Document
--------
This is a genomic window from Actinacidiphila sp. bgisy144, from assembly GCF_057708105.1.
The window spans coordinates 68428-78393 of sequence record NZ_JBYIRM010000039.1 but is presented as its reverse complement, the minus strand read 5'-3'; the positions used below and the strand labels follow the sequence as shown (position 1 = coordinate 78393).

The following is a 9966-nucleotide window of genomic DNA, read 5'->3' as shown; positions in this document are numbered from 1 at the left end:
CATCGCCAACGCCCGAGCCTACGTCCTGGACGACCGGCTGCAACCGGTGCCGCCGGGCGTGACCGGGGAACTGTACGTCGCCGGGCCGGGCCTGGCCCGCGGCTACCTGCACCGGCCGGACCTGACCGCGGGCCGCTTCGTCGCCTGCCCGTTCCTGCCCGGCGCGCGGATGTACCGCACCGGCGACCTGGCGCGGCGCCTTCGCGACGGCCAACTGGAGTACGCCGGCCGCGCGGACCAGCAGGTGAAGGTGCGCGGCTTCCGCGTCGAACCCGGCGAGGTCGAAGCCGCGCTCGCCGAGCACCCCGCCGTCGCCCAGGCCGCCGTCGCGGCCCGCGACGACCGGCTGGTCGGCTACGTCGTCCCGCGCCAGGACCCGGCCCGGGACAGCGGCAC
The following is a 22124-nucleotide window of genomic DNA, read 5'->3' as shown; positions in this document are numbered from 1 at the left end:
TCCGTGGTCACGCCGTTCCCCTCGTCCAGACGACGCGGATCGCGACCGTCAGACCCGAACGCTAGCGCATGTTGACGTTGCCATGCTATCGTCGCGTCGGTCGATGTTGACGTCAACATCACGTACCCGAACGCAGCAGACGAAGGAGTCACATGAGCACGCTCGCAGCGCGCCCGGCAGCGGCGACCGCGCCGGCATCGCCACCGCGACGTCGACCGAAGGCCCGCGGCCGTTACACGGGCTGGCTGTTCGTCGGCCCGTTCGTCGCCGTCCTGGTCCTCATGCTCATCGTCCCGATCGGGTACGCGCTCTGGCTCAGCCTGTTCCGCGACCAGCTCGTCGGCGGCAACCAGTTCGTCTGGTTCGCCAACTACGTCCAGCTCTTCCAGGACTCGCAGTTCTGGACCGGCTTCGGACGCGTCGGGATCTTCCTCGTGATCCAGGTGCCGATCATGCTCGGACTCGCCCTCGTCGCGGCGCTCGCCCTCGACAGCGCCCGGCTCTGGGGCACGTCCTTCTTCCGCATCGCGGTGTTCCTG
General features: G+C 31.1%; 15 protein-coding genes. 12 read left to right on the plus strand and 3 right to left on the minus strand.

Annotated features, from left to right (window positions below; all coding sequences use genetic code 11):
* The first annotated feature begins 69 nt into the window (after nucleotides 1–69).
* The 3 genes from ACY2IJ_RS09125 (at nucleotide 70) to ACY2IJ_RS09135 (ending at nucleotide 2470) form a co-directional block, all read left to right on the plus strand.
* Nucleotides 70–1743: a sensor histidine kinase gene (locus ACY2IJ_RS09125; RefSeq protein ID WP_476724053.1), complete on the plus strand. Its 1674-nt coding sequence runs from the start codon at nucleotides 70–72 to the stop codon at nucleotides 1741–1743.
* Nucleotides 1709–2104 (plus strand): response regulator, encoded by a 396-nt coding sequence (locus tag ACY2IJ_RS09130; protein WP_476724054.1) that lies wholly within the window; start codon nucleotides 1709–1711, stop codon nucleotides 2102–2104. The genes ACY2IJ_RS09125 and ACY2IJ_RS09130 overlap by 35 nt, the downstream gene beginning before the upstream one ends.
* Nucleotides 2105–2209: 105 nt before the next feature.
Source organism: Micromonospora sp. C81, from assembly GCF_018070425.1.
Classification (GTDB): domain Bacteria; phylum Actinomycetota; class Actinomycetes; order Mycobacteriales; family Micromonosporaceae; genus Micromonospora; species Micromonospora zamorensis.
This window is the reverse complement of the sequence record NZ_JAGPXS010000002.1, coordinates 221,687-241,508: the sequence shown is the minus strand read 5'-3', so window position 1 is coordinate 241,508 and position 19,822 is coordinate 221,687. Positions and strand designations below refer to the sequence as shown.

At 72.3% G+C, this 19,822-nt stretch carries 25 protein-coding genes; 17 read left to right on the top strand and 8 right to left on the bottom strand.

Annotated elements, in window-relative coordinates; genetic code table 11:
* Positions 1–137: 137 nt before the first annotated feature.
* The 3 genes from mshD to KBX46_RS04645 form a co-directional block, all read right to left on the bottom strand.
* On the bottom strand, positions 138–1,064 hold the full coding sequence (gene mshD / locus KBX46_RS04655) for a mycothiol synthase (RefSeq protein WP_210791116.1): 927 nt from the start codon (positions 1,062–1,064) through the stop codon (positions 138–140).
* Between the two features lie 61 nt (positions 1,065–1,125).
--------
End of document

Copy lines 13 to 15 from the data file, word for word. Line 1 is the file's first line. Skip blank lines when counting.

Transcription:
* Nucleotides 2105–2209: 105 nt before the next feature.
Source organism: Micromonospora sp. C81, from assembly GCF_018070425.1.
Classification (GTDB): domain Bacteria; phylum Actinomycetota; class Actinomycetes; order Mycobacteriales; family Micromonosporaceae; genus Micromonospora; species Micromonospora zamorensis.